You Gotta Have Art

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By Carol Strickland
Special to The Washington Post
Tuesday, April 8, 2008

As health-care costs skyrocket, a down-to-earth approach to healing is emerging, complementing high-tech medicine with high-touch arts.

The approach is based on the assumption that incorporating music, visual art, writing and performance into clinical care can increase feelings of well-being and even improve health -- an assumption that medical researchers are beginning to recognize the need to test with evidence-based studies.

Growing belief in the healing value of the arts was on display last month at a symposium at New York's Museum of Modern Art titled "The Value and Importance of the Arts in Health Care." Participants -- physicians, hospital administrators and artists -- were as upbeat as if they were promoting a miracle drug: Integrating the arts into health care is in vogue, said Leonard Shlain, a laparoscopic surgeon in San Francisco, "because it works."

The Society for the Arts in Healthcare, which sponsored the symposium along with MoMA and Vanderbilt University Medical Center, has seen its membership rise. As of 2006, the society estimated that more than half of 2,500 U.S. hospitals that were surveyed offer arts-based programs, said Anita Boles, the group's executive director.

Carol Herron coordinates an arts in medicine program at Texas Children's Cancer Center in Houston that involves visual artists, musicians, dancers, mimes, writers and puppeteers.

"We do children a disservice if all we do is treat the disease," she said. "We need to treat the whole child and the whole family."

And at New York University Medical Center, using art to reduce stress has become a priority, according to Marianne Hardart, director of creative arts therapies.

"There's not anyone it doesn't work with," she said, including adults, adolescents and younger children.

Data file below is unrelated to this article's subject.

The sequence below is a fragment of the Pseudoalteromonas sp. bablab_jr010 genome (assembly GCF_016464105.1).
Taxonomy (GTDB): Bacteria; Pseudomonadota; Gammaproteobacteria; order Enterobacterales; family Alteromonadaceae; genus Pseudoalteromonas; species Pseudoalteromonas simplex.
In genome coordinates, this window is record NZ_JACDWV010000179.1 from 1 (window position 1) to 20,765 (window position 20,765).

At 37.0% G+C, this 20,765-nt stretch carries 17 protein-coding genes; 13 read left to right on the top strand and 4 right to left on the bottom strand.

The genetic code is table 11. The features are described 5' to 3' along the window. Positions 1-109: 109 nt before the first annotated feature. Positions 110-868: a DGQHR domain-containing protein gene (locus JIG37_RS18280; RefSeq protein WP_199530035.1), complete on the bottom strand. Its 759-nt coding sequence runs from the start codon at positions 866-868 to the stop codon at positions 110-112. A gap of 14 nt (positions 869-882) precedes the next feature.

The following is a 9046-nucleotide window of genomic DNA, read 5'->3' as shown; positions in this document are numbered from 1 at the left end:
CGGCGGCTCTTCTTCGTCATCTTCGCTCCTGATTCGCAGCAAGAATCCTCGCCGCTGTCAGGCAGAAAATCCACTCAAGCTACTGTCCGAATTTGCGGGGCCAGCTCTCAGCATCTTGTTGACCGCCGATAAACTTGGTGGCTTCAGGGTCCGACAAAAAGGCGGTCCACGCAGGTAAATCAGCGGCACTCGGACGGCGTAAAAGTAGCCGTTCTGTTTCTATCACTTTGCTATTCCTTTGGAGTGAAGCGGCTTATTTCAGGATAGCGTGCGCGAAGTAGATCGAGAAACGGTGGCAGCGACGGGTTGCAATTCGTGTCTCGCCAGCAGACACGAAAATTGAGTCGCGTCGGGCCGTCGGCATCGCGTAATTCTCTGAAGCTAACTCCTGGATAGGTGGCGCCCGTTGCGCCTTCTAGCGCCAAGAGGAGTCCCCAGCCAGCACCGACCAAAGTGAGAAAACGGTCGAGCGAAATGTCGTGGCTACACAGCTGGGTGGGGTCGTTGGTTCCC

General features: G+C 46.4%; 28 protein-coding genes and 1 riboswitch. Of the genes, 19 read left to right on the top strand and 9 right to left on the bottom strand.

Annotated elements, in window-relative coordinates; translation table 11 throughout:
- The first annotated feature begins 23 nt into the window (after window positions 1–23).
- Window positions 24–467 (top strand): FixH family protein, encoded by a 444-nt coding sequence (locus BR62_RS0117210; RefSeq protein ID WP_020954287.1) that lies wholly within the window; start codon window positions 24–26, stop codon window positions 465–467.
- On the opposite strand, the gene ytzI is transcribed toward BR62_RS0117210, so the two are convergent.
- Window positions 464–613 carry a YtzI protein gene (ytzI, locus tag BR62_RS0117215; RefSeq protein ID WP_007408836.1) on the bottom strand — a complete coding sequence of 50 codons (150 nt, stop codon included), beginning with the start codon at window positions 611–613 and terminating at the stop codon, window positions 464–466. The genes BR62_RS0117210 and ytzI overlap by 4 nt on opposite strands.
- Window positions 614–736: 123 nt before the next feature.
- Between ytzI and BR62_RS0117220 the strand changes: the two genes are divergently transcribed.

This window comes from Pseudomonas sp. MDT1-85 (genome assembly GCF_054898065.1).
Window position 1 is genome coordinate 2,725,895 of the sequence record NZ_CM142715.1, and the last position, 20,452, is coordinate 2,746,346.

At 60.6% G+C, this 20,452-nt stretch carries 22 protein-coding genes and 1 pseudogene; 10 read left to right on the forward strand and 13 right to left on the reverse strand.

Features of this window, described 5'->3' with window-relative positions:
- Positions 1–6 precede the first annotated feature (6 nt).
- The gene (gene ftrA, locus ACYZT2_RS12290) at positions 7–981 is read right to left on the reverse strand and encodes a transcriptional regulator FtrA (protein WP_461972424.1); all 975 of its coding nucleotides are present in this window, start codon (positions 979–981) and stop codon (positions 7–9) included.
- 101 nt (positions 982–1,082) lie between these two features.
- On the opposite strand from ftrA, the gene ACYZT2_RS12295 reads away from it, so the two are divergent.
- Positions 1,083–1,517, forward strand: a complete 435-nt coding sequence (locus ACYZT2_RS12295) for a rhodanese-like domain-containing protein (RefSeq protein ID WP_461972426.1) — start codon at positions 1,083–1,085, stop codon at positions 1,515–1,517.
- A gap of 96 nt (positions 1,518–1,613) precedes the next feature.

Not all institutions are willing to incorporate approaches of this kind, though, Hardart said. "In medical settings geared toward physical and chemical interventions, we're often considered an adjunct instead of an integrated piece."

That's partly because the research supporting these programs is slim.

Some of the documented benefits -- based largely on short-term appraisals of small numbers of patients -- include enhanced quality of life, patients' increased cooperation with painful procedures and helping staff understand a patient's point of view. Mounting evidence from the few early empirical studies also report reduced fatigue, depression, anxiety, pain and stress, which may boost the patient's immune system.

Letting Go of the Pain

Tracy Councill, who developed an art therapy program called Tracy's Kids at Georgetown University Medical Center's Lombardi Cancer Center, recalled an art project by an 11-year-old lymphoma patient who had been in isolation for months following painful bone marrow transplantation. When he came back as an outpatient, "he made a clay sculpture of a sarcophagus with a mummy-looking thing," she said, which he glazed "with a lot of red to look like blood." This grisly object, she explained, served as "a displaced way of putting that aggression for all the stuff he'd been through into art -- a good way for him to be finished and let go."


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